|© UNICEF Burkina Faso/ 2007|
|The floods have wreaked havoc in Karangasso-Sambla and neighbouring localities, leaving many people homeless.|
By Jean-Jacques Nduita
KARANGASSO-SAMBLA, Burkina Faso, 15 October 2007 – All that is left of 14-year-old Jeanne Dye’s family’s home is a heap of stones. Two months after torrential rains caused disastrous flooding in Karangasso-Sambla, Jeanne vividly remembered the night her whole life turned upside down.
“I was retuning home from the farm when the first rain began to fall,” Jeanne recalled. “Access to our house was very difficult, because the whole place had been flooded. I had hardly entered my house when it began to collapse.”
Jeanne was rescued from the debris with her left arm sprained; a piece of wood fell on it when the building was collapsing. The family was reduced to living in an old school with 46 other people.
Urgent need for shelter
The floods have wreaked havoc in Karangasso-Sambla and neighbouring localities. Out of a total population of 25,000, about 5,000 inhabitants have been affected. The floods left over 500 people homeless and destroyed about 30 granaries.
The rains also rendered the roads impassable so that despite the best efforts, vehicles carrying vital supplies could not reach Karangasso-Sambla right away.
In preparation for the reopening of the school, the town’s prefect, Traoré Sibiri, began putting the necessary measures in place to ensure that those living in the building could be relocated. Tents were donated to enable the disaster victims to at least have temporary shelter.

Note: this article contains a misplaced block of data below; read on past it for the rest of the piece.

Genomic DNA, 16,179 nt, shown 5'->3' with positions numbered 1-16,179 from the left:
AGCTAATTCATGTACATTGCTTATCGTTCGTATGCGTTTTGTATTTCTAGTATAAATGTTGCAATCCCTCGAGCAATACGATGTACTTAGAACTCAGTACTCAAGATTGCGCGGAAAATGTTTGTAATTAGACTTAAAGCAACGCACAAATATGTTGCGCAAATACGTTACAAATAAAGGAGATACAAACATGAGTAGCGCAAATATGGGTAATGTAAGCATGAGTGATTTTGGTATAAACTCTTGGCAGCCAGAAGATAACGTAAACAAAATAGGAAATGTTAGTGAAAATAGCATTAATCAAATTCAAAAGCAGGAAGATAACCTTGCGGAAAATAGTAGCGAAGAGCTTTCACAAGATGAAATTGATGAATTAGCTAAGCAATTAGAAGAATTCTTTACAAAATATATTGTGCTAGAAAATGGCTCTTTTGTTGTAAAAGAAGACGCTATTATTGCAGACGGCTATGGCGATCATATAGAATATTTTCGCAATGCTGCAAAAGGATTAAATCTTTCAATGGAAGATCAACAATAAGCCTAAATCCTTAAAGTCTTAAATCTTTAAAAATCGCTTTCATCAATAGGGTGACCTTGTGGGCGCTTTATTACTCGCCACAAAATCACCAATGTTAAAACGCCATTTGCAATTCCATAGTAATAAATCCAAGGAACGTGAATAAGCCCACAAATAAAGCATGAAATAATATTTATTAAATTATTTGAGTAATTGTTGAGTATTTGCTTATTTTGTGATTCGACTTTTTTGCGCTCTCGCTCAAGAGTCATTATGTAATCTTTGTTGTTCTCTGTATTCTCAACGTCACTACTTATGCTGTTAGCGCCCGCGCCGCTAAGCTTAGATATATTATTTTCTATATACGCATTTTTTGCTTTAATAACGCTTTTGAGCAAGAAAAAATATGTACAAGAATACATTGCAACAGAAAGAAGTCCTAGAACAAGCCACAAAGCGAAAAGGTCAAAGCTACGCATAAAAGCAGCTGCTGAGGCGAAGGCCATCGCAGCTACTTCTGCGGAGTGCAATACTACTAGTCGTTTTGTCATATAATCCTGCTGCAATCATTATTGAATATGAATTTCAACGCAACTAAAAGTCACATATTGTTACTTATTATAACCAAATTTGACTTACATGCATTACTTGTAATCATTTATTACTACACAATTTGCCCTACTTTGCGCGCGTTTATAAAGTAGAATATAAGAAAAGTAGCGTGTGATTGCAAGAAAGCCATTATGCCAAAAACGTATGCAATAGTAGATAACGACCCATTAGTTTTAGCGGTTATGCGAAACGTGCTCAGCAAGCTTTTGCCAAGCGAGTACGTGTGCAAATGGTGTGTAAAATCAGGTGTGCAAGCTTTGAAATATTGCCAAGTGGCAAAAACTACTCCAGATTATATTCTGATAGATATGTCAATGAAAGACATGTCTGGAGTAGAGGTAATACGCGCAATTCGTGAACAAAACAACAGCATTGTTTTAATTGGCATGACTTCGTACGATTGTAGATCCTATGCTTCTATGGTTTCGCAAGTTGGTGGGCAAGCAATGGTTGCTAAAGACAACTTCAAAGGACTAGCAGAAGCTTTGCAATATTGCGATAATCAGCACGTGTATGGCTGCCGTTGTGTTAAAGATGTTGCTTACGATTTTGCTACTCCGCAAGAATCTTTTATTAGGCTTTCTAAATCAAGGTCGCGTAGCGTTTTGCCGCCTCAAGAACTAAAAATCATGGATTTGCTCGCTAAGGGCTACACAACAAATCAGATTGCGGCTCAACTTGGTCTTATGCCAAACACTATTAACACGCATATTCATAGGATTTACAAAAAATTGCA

The hope of things to come
A joint mission visited the locality to assess the damage and the needs of the victims. The mission used the combined efforts of UNICEF, the Food and Agriculture Organization, the UN Office for the Coordination of Humanitarian Affairs, the World Health Organization and the National Council for Emergency Aid and Rehabilitation.
As part of UNICEF’s national response in the most affected areas, the organization provided kits including clothes, high-protein biscuits, medication and insecticide-treated bednets to prevent malaria.
The disaster is also taking its toll on health facilities. The number of patients visiting the town’s health centre, especially those under 10 years of age, increased sharply in September. Head nurse at the Karangasso-Sambla health centre, Mr. Da Pascal, said the majority of people seeking treatment are suffering from malaria.
One month after the disaster, the residents of Karangasso-Sambla were still looking for additional aid. Still, there is the hope of greater things to come in young Jeanne.
“My wish after this disaster is to go to the university immediately,” Jeanne said.